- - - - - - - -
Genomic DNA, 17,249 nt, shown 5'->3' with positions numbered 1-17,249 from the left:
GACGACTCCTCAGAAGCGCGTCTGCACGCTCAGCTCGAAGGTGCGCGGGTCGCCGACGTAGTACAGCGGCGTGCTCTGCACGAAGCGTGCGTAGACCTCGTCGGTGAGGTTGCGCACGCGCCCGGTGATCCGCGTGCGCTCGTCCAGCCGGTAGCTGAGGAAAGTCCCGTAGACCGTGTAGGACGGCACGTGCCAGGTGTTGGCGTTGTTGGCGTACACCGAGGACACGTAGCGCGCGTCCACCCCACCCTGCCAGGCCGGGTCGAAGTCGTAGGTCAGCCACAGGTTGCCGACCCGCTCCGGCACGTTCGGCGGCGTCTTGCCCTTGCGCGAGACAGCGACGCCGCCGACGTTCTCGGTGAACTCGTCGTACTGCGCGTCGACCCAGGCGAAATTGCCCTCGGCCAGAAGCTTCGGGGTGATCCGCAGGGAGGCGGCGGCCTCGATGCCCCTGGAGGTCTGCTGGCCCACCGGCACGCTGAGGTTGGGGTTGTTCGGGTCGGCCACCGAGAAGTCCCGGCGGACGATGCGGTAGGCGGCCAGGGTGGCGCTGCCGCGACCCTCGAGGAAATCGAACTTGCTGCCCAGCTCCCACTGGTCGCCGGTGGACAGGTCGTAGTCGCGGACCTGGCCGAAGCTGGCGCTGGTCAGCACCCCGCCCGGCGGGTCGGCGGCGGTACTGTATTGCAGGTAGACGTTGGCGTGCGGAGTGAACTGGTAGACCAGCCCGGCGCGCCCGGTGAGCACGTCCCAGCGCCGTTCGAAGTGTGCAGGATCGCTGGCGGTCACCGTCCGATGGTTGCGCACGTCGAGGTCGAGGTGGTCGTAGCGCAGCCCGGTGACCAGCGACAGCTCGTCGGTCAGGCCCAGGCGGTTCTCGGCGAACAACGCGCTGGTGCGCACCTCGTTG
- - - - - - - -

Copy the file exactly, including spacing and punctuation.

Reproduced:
Genomic DNA, 17,249 nt, shown 5'->3' with positions numbered 1-17,249 from the left:
GACGACTCCTCAGAAGCGCGTCTGCACGCTCAGCTCGAAGGTGCGCGGGTCGCCGACGTAGTACAGCGGCGTGCTCTGCACGAAGCGTGCGTAGACCTCGTCGGTGAGGTTGCGCACGCGCCCGGTGATCCGCGTGCGCTCGTCCAGCCGGTAGCTGAGGAAAGTCCCGTAGACCGTGTAGGACGGCACGTGCCAGGTGTTGGCGTTGTTGGCGTACACCGAGGACACGTAGCGCGCGTCCACCCCACCCTGCCAGGCCGGGTCGAAGTCGTAGGTCAGCCACAGGTTGCCGACCCGCTCCGGCACGTTCGGCGGCGTCTTGCCCTTGCGCGAGACAGCGACGCCGCCGACGTTCTCGGTGAACTCGTCGTACTGCGCGTCGACCCAGGCGAAATTGCCCTCGGCCAGAAGCTTCGGGGTGATCCGCAGGGAGGCGGCGGCCTCGATGCCCCTGGAGGTCTGCTGGCCCACCGGCACGCTGAGGTTGGGGTTGTTCGGGTCGGCCACCGAGAAGTCCCGGCGGACGATGCGGTAGGCGGCCAGGGTGGCGCTGCCGCGACCCTCGAGGAAATCGAACTTGCTGCCCAGCTCCCACTGGTCGCCGGTGGACAGGTCGTAGTCGCGGACCTGGCCGAAGCTGGCGCTGGTCAGCACCCCGCCCGGCGGGTCGGCGGCGGTACTGTATTGCAGGTAGACGTTGGCGTGCGGAGTGAACTGGTAGACCAGCCCGGCGCGCCCGGTGAGCACGTCCCAGCGCCGTTCGAAGTGTGCAGGATCGCTGGCGGTCACCGTCCGATGGTTGCGCACGTCGAGGTCGAGGTGGTCGTAGCGCAGCCCGGTGACCAGCGACAGCTCGTCGGTCAGGCCCAGGCGGTTCTCGGCGAACAACGCGCTGGTGCGCACCTCGTTG